Senate Bill 311 includes language similar to Senate Bill 1.
That bill was passed last week by the Ohio House of Representatives, restricting the authority of Ohio Department of Health Director Dr. Amy Acton.
According to Senate Bill 1, any orders issued by her would expire after 14 days unless approved for an extension from a bi-partisan committee, which is made up of members from the House and Senate. The committee would then decide how long it would last.
“Like Senate Bill 1, the legislation establishes common-sense limitations on the Director of Health’s discretion to issue orders such as stay-at-home or stay-safe directives during crises like the COVID-19 pandemic. While current law prescribes no limit to the length of such directives, the amendment caps the duration at 14 days. If necessary to protect the public safety, the Director of Health can request that the legislature, through the Joint Committee on Agency Rule Review, extend the order as needed,” a news release states.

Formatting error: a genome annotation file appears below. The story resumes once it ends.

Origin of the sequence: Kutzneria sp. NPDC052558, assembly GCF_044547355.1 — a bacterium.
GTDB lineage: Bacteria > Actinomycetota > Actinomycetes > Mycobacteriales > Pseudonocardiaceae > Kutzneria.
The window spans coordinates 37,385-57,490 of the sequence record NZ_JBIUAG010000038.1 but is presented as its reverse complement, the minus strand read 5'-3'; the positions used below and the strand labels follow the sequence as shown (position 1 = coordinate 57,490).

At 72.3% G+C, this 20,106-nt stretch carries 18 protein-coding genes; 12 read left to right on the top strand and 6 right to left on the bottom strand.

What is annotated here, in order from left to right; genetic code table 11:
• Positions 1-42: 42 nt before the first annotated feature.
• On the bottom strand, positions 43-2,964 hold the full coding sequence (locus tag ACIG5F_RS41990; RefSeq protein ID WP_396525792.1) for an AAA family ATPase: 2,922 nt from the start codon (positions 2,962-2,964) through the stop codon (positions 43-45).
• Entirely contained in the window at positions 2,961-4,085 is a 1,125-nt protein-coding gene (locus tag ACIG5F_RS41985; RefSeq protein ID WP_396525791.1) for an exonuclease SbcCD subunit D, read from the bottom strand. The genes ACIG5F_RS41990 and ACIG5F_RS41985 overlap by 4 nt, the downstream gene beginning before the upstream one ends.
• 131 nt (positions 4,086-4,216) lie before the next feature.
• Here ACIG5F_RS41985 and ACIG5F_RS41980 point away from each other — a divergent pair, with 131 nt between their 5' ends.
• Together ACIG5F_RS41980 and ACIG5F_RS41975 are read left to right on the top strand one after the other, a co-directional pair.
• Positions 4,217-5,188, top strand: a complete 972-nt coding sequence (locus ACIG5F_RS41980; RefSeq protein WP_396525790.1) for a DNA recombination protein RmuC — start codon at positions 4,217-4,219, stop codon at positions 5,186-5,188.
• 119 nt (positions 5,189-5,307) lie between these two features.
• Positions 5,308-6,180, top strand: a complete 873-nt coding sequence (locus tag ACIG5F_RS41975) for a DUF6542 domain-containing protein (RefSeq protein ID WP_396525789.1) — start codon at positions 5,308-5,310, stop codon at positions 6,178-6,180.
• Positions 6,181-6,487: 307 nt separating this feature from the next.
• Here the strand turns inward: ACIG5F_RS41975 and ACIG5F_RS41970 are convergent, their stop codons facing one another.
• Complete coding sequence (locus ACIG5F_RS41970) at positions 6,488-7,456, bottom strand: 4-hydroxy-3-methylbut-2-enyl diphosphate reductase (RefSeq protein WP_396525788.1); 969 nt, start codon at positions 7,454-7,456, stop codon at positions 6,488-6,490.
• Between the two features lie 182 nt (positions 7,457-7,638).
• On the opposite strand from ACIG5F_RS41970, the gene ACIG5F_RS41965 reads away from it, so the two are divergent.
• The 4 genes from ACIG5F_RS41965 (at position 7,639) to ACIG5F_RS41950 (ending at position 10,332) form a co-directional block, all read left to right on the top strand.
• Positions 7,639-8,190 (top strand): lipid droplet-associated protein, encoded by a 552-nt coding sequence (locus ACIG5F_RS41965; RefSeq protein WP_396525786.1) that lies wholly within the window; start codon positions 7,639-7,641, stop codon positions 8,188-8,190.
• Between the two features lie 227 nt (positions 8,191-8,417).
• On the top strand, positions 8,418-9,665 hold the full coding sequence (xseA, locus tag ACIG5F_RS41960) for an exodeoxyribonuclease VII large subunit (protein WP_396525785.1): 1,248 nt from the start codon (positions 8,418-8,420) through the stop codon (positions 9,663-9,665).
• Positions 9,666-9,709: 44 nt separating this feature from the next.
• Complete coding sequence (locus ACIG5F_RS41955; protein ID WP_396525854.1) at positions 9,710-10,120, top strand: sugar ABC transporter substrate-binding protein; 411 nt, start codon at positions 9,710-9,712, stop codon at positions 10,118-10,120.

Senate Bill 311 takes the additional steps of “opening Ohio now.” It also strengthens language that was adopted by the House by requiring Gov. DeWine to sign any “order restricting the freedom of Ohio businesses and families for purposes of a health emergency.”
“The bill rescinds any existing order closing state businesses and directing Ohioans to stay at home directly upon passage. Additionally, the bill enables local school districts, in consultation with local health experts, to determine whether or not in-person graduations can be safely conducted on a case-by-case manner that is tailored to the individual circumstances of each district, rather than on a one-size-fits-all statewide basis,” according to the release.
“This has gone on long enough. Ohioans came together to flatten the curve of this pandemic and we did it successfully. Now we need to open our state before the damage is irreparable,” said Sen. Kristina Roegner.